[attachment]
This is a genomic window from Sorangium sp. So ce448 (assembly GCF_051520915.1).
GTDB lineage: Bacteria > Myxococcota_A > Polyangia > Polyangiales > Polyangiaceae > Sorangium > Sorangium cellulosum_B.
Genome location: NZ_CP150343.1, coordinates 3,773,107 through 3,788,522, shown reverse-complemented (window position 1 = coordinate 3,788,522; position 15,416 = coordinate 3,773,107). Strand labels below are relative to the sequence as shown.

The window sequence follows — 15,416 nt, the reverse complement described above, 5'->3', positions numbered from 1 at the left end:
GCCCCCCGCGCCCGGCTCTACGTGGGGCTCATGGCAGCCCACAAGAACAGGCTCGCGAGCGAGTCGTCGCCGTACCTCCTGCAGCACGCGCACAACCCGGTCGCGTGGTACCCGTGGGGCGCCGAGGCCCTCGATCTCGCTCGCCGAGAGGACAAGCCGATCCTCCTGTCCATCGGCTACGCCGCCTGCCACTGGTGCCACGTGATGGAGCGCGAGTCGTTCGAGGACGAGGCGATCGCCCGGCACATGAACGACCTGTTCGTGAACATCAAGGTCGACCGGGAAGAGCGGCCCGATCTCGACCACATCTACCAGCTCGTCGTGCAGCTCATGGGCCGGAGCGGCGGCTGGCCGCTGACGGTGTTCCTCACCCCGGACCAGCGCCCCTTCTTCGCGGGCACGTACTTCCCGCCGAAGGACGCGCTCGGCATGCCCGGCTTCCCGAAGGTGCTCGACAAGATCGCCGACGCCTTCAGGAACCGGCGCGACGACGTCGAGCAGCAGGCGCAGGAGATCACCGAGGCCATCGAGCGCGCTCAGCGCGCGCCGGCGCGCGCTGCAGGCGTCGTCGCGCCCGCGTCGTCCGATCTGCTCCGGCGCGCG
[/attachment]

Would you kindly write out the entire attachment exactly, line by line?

This is a genomic window from Sorangium sp. So ce448 (assembly GCF_051520915.1).
GTDB lineage: Bacteria > Myxococcota_A > Polyangia > Polyangiales > Polyangiaceae > Sorangium > Sorangium cellulosum_B.
Genome location: NZ_CP150343.1, coordinates 3,773,107 through 3,788,522, shown reverse-complemented (window position 1 = coordinate 3,788,522; position 15,416 = coordinate 3,773,107). Strand labels below are relative to the sequence as shown.

The window sequence follows — 15,416 nt, the reverse complement described above, 5'->3', positions numbered from 1 at the left end:
GCCCCCCGCGCCCGGCTCTACGTGGGGCTCATGGCAGCCCACAAGAACAGGCTCGCGAGCGAGTCGTCGCCGTACCTCCTGCAGCACGCGCACAACCCGGTCGCGTGGTACCCGTGGGGCGCCGAGGCCCTCGATCTCGCTCGCCGAGAGGACAAGCCGATCCTCCTGTCCATCGGCTACGCCGCCTGCCACTGGTGCCACGTGATGGAGCGCGAGTCGTTCGAGGACGAGGCGATCGCCCGGCACATGAACGACCTGTTCGTGAACATCAAGGTCGACCGGGAAGAGCGGCCCGATCTCGACCACATCTACCAGCTCGTCGTGCAGCTCATGGGCCGGAGCGGCGGCTGGCCGCTGACGGTGTTCCTCACCCCGGACCAGCGCCCCTTCTTCGCGGGCACGTACTTCCCGCCGAAGGACGCGCTCGGCATGCCCGGCTTCCCGAAGGTGCTCGACAAGATCGCCGACGCCTTCAGGAACCGGCGCGACGACGTCGAGCAGCAGGCGCAGGAGATCACCGAGGCCATCGAGCGCGCTCAGCGCGCGCCGGCGCGCGCTGCAGGCGTCGTCGCGCCCGCGTCGTCCGATCTGCTCCGGCGCGCG